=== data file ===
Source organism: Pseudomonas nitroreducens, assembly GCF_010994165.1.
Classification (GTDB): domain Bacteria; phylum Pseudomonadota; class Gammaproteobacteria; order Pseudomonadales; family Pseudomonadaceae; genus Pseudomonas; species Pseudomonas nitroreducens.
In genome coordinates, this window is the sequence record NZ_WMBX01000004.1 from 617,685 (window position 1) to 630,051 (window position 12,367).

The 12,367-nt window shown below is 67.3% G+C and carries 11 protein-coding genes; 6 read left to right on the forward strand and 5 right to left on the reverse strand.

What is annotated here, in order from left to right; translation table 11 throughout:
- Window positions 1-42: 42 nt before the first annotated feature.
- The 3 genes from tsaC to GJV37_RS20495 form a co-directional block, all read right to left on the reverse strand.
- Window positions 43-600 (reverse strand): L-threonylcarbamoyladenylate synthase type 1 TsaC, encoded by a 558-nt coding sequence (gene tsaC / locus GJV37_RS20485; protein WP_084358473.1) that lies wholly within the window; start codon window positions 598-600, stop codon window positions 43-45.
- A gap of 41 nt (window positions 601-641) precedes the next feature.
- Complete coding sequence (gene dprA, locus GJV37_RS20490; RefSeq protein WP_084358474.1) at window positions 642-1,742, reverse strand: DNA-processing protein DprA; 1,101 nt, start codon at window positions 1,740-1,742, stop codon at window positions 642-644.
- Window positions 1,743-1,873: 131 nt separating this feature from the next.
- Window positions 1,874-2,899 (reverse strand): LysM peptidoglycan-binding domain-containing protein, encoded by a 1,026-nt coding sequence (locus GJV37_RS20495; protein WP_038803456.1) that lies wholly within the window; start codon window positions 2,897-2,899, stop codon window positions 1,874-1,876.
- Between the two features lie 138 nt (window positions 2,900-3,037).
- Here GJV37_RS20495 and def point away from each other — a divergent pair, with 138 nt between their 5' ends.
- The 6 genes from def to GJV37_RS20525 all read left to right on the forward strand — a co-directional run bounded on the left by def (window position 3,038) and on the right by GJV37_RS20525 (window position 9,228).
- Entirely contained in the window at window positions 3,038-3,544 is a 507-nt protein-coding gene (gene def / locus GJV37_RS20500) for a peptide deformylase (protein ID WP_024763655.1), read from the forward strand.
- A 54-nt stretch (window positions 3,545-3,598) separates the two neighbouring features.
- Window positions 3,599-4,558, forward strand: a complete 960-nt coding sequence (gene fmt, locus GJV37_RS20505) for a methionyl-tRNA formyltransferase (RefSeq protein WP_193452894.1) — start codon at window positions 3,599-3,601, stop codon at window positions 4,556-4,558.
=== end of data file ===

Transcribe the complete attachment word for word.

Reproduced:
Source organism: Pseudomonas nitroreducens, assembly GCF_010994165.1.
Classification (GTDB): domain Bacteria; phylum Pseudomonadota; class Gammaproteobacteria; order Pseudomonadales; family Pseudomonadaceae; genus Pseudomonas; species Pseudomonas nitroreducens.
In genome coordinates, this window is the sequence record NZ_WMBX01000004.1 from 617,685 (window position 1) to 630,051 (window position 12,367).

The 12,367-nt window shown below is 67.3% G+C and carries 11 protein-coding genes; 6 read left to right on the forward strand and 5 right to left on the reverse strand.

What is annotated here, in order from left to right; translation table 11 throughout:
- Window positions 1-42: 42 nt before the first annotated feature.
- The 3 genes from tsaC to GJV37_RS20495 form a co-directional block, all read right to left on the reverse strand.
- Window positions 43-600 (reverse strand): L-threonylcarbamoyladenylate synthase type 1 TsaC, encoded by a 558-nt coding sequence (gene tsaC / locus GJV37_RS20485; protein WP_084358473.1) that lies wholly within the window; start codon window positions 598-600, stop codon window positions 43-45.
- A gap of 41 nt (window positions 601-641) precedes the next feature.
- Complete coding sequence (gene dprA, locus GJV37_RS20490; RefSeq protein WP_084358474.1) at window positions 642-1,742, reverse strand: DNA-processing protein DprA; 1,101 nt, start codon at window positions 1,740-1,742, stop codon at window positions 642-644.
- Window positions 1,743-1,873: 131 nt separating this feature from the next.
- Window positions 1,874-2,899 (reverse strand): LysM peptidoglycan-binding domain-containing protein, encoded by a 1,026-nt coding sequence (locus GJV37_RS20495; protein WP_038803456.1) that lies wholly within the window; start codon window positions 2,897-2,899, stop codon window positions 1,874-1,876.
- Between the two features lie 138 nt (window positions 2,900-3,037).
- Here GJV37_RS20495 and def point away from each other — a divergent pair, with 138 nt between their 5' ends.
- The 6 genes from def to GJV37_RS20525 all read left to right on the forward strand — a co-directional run bounded on the left by def (window position 3,038) and on the right by GJV37_RS20525 (window position 9,228).
- Entirely contained in the window at window positions 3,038-3,544 is a 507-nt protein-coding gene (gene def / locus GJV37_RS20500) for a peptide deformylase (protein ID WP_024763655.1), read from the forward strand.
- A 54-nt stretch (window positions 3,545-3,598) separates the two neighbouring features.
- Window positions 3,599-4,558, forward strand: a complete 960-nt coding sequence (gene fmt, locus GJV37_RS20505) for a methionyl-tRNA formyltransferase (RefSeq protein WP_193452894.1) — start codon at window positions 3,599-3,601, stop codon at window positions 4,556-4,558.